Yes, I think both are worried about their legacy. I think Jay’s idea of what his could be – and what threatens it – is more clear than Kanye’s, especially on “New Day.” He’s also older. He’s saying he’ll be better at 42 than he was at 24 – which is, unfortunately, inaccurate if we’re talking about his lyricism.

The more I listen, the more I hope Big Boi beats his charges so he can get back in there and make another album.



Frannie, you’re killing me!

I’m starting to want to love this album, just because such a serious effort does elevate the game. Supergroups and dynamic duos often feel like nothing but marketing, but every generation gets one or two that really goes beyond money-grabbing to define a genre or a historical moment. Baby boomers had Cream and CSNY. Country outlaws had the Highwaymen. Goths got the Bad Seeds; grunge kids could claim Temple of the Dog. Riot grrrls now have WILD FLAG.

Collaboration is the essence of hip-hop, yet this union leaps beyond business as usual partly because it Batman-and-Robins the genre’s two most heroic innovators — heroic by commercial standards, but also by temperament, unlike more tricksterish contenders like Snoop Dogg and Lil Wayne or more self-questioning ones like latter-day Eminem. As Hua Hsu notes in his excellent Grantland essay about Watch the Throne, throughout this album the two stars present themselves as the solution to an international history of ills. It’s unbelievably self-aggrandizing — and disturbing. When will they look beyond each other’s eyes?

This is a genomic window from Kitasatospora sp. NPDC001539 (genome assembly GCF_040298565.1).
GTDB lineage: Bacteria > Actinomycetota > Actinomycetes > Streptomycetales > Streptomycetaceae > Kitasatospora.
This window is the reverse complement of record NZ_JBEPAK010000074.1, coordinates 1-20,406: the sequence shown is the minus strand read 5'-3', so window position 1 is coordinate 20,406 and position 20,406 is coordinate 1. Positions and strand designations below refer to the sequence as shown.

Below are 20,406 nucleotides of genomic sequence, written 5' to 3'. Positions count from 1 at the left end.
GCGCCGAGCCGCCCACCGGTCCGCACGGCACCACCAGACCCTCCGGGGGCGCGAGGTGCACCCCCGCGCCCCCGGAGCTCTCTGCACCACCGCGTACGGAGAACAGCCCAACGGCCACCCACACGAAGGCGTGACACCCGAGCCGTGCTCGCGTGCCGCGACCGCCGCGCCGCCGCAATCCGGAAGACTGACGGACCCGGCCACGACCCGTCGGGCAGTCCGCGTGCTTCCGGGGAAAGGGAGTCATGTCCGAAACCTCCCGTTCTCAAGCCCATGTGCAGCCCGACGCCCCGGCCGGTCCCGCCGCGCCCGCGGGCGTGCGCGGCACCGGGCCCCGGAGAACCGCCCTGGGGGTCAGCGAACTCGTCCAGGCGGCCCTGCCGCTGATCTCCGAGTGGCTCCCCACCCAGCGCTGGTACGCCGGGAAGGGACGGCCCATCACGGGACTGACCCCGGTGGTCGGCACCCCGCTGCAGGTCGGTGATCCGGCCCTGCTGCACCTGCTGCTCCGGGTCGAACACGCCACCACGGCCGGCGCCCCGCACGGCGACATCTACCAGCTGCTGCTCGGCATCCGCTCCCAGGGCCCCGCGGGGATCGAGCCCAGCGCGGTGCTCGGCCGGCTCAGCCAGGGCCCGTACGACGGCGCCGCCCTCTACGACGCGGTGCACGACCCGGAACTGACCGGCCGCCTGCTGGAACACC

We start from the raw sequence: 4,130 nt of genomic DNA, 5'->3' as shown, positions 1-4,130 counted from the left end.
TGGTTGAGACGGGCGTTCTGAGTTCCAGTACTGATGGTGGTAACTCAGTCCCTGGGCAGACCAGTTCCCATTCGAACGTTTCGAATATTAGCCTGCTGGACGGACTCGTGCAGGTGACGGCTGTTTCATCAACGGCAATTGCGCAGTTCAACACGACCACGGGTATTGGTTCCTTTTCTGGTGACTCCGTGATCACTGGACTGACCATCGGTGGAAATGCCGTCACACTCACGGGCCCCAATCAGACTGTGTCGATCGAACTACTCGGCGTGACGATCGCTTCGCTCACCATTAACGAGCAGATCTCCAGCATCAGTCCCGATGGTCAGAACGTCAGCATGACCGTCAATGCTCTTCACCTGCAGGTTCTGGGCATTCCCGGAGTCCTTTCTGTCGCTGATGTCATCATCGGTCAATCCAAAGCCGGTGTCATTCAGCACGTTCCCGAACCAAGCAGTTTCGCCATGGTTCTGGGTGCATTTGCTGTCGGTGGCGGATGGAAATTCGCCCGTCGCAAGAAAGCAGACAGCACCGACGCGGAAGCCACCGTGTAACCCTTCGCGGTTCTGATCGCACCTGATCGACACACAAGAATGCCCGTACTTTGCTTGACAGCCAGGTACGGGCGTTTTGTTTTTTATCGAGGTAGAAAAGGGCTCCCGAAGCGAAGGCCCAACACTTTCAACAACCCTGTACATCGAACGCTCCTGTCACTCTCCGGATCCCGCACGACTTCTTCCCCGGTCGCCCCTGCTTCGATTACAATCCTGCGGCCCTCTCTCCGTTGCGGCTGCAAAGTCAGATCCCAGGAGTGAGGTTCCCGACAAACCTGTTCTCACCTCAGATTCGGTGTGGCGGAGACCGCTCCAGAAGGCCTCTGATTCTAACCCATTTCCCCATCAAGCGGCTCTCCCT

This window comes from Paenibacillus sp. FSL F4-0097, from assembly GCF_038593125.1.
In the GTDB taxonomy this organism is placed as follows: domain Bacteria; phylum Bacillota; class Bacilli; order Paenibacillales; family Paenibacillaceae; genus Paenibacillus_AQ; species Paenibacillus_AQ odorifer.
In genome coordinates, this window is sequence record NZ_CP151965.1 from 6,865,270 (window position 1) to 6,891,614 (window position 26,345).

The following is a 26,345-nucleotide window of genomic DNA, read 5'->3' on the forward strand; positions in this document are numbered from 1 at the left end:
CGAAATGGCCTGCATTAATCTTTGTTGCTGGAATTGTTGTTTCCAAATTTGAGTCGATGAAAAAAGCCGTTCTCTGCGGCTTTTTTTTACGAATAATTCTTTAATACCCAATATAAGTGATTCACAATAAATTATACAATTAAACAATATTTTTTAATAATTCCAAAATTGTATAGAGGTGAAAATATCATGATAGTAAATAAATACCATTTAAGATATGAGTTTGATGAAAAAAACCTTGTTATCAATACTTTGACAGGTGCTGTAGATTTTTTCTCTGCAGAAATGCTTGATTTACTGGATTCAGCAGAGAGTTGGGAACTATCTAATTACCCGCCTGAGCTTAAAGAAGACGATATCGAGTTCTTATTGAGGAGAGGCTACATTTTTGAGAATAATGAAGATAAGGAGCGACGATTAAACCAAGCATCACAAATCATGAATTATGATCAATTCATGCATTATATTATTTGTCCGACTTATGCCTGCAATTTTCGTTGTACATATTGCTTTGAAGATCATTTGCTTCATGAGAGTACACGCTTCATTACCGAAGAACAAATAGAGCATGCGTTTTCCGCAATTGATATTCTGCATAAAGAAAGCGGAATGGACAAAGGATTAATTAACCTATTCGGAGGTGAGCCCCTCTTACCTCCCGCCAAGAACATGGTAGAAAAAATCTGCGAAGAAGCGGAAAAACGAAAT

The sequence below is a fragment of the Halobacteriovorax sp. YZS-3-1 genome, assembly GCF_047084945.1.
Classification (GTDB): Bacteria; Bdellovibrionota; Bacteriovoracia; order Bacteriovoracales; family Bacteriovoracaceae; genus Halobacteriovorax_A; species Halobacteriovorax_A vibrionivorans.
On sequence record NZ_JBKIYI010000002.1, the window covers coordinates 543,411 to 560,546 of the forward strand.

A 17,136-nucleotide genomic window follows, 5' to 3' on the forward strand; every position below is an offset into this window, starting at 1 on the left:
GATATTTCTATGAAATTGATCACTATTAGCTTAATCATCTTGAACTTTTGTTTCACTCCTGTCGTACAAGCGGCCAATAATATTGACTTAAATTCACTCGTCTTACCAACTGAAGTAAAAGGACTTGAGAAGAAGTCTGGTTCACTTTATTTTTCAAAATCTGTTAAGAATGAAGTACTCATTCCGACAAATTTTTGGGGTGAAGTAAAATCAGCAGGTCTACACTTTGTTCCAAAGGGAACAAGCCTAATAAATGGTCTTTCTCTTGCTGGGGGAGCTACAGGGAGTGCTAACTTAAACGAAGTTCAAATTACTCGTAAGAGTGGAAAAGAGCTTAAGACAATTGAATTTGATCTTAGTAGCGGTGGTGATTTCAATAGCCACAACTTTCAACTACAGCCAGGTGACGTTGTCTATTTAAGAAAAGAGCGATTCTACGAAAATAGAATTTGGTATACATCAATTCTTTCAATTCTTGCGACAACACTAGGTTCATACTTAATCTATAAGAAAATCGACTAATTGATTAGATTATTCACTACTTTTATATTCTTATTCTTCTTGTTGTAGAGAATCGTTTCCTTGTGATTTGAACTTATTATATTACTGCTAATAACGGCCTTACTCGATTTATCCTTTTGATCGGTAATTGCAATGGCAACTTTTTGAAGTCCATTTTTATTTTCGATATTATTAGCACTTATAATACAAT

Your final note makes me dream of another stellar team: Big Boi and Andre 3000, the great OutKast, currently lost to us apparently because of Andre’s artistic indecision and now perhaps because of Antwan’s new legal problems. (That arrest really made sad. The hardest working man in Atlanta hip-hop, busted for illegal Viagra, really?) That organic collaboration always reached happily outward, engaging with histories both political and musical, and using one key quality absent from Watch the Throne — humor — to open ears and minds.

Ambition is admirable in artists, as in citizens; self-importance is a problem. For me, it’s going to take a little time to figure out whether Watch the Throne honors the former or sinks under the weight of the latter.